I probably should not have gotten out of bed that morning. Somehow, I am not sure if it would have mattered. Life on the homestead would have swirled around me, regardless if I was upright or laying down. It was the laying down that was the problem. Well, the pig’s that is.
Our large hog was not eating, which only meant one thing for a pig; he was sick. It had been days since I had seen him snort his way to the pen’s door and root through the fence for the bucket of food that would be flying over the fence. There was no sparkle in his all too human looking eye, but instead, a dull look as he lay there on his side.
It was the little man at the feed store that diagnosed the problem. He always looked at me like an alien. I figured it was because I had teeth and wore something besides denim. He was an odd one, but a fount of information. He told me that my pig had worms and I had to “flush them out of his gut.vA ninety- nine cent Fleet enema would do the trick.”
I wasn’t looking forward to my first enema. Well, not my enema, but giving one to the pig. I walked back to the barnyard with dread, holding my little ammo in a box. What if he jumped up and moved, with that thing hanging out of his rock hard butt? Worse, what if he attacked me? Wouldn’t you attack someone who was jamming something up your butt? What if he bit me?
I have read about overly domesticated animals attacking and eating their owners and this was a barnyard pig. I was scared. As I approached the pen, I could see that I had nothing to worry about. Our bacon in the makin’ was too sick to even move. I had to save six months of effort growing this beast and a year’s worth of pork. at stake. It seemed like an ugly motive: save him so I can later put him in the freezer… but that was farm life and the cycle of life. This was not a Disney movie.
I tip toed behind him, feeling quite stealth. As I screwed the tip on the bottle, I wondered if the creature had already died. In the end, no pun intended, the enema was very easy to do. A pig’s flesh is hard as cement and as I inserted the bottle he acted like he never felt it. I squeezed the bottle as hard as I could until the contents were gone. I pulled it out and quickly prepared the needed chaser of oral de-wormer. I took a needle syringe, minus the needle and pushed into the side of his limp mouth and shot the nasty contents hoping to kill any remaining parasites.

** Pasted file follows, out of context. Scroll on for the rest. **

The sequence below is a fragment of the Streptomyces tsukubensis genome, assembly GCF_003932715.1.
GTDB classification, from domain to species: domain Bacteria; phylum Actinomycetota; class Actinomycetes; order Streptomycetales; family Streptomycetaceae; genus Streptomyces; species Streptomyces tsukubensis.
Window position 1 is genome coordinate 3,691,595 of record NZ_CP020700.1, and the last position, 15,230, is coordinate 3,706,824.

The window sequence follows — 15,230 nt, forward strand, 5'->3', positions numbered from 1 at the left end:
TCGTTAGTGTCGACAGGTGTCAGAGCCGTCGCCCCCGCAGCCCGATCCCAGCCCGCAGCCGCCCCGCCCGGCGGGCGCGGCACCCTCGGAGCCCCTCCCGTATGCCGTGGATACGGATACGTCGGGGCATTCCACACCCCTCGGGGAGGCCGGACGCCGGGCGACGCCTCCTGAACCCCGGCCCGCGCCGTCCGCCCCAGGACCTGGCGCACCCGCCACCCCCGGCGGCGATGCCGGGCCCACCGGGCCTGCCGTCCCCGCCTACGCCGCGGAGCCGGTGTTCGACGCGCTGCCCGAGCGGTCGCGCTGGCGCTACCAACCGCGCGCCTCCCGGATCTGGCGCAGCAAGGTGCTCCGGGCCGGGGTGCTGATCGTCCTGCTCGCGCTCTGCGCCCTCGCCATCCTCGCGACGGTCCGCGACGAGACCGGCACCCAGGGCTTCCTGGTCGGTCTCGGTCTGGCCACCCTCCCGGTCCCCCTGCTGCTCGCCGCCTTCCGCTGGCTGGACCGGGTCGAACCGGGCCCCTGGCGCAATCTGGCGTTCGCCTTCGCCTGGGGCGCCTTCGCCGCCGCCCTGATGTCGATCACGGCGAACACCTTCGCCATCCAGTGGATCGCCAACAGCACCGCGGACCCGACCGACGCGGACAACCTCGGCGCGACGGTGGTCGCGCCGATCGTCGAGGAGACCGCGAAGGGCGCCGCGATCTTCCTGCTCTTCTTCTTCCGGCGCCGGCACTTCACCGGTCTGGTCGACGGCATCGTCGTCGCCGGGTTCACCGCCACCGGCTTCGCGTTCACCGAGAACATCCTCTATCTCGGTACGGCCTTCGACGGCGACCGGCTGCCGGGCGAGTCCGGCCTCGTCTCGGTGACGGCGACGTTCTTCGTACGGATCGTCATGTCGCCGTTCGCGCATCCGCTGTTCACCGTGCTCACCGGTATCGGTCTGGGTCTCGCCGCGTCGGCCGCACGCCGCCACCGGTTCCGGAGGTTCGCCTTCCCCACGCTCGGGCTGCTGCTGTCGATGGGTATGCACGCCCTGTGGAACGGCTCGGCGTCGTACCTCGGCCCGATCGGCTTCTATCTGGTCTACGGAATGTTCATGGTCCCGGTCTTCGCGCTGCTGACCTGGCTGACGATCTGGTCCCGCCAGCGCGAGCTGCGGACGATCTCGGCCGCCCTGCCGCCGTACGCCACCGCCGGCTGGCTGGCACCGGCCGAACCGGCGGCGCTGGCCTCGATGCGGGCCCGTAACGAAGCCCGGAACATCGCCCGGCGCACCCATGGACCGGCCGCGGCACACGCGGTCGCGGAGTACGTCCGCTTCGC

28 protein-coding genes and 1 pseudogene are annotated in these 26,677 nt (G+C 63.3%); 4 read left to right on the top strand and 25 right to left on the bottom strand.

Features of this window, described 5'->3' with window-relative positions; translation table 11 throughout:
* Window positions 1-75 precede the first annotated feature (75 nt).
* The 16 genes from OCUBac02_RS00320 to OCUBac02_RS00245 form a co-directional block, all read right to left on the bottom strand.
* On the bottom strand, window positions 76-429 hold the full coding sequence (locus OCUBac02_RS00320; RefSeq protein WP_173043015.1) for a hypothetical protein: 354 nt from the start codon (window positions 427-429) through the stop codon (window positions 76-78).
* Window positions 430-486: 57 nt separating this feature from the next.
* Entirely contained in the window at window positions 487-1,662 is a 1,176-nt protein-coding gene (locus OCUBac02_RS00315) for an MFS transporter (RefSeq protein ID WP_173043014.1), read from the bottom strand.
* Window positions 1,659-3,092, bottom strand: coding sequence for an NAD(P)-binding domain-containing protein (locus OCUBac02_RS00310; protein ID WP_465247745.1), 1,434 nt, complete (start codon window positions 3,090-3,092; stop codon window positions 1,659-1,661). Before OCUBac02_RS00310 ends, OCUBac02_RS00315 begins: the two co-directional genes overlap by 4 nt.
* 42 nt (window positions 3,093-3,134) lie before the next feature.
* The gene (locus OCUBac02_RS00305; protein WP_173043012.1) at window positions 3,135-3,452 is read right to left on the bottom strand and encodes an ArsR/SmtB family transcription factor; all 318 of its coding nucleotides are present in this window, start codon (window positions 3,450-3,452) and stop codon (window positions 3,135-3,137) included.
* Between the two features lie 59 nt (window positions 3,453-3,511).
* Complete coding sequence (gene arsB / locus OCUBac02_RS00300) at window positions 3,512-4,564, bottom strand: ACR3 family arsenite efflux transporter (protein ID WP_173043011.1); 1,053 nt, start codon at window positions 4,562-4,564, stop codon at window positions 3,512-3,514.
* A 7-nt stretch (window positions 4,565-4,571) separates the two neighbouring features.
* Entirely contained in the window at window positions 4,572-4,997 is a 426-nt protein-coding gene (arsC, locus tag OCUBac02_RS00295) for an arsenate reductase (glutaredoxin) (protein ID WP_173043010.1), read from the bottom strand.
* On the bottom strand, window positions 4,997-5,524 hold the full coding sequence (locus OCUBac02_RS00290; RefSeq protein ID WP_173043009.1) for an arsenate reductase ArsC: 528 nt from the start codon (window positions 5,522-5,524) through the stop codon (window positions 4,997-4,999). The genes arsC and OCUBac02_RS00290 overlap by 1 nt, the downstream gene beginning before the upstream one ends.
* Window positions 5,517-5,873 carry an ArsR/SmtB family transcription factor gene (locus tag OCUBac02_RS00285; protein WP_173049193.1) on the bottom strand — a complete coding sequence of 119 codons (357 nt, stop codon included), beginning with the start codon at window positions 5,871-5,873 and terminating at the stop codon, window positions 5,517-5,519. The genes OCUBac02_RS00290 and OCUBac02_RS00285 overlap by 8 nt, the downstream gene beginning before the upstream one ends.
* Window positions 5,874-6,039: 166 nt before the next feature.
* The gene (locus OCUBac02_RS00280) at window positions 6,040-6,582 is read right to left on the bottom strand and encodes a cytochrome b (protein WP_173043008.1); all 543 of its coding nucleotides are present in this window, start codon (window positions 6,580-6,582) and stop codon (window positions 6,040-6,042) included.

I quickly climbed out and within minutes, the 300 pound creature stood up and expelled what looked like a large portion of pink noodles. I stood in horror as the creatures that were sucking the life out of our pig exited onto the cold, autumn ground. It was possibly the most repulsive thing I had ever seen. The worms were up to a foot long, and didn’t move upon contact with the ground. Perhaps they were stunned by the cool air they were now exposed to.
I am pretty good during a crisis because I am not too quick on my feet to think (which works well for a crisis but awful when you are in a verbal combat. I never think of clever things to say when needed, but do so hours later.) As if I had done this before I jumped up, grabbed a shovel and started digging a hole. I remember reading somewhere that you have to bury these things or they will find their way back into your animals, like some grown children that just never leave home.
Once the hole was dug, I went into the pen and scooped up not one, but two shovels of worms! I threw them into the hole and quickly buried them, stomping the ground furiously, hoping to seal their death. Satisfaction gave way to nauseousness. I thought I would lose my breakfast.
I climbed back out of the pen and took a deep breath to settle my stomach. The birds chirped happily and the grass smelled sweet. The sun shone on my back, my pig gave a recovering snort and all I could think was, “I am woman, hear me roar!”
Happy homesteading, S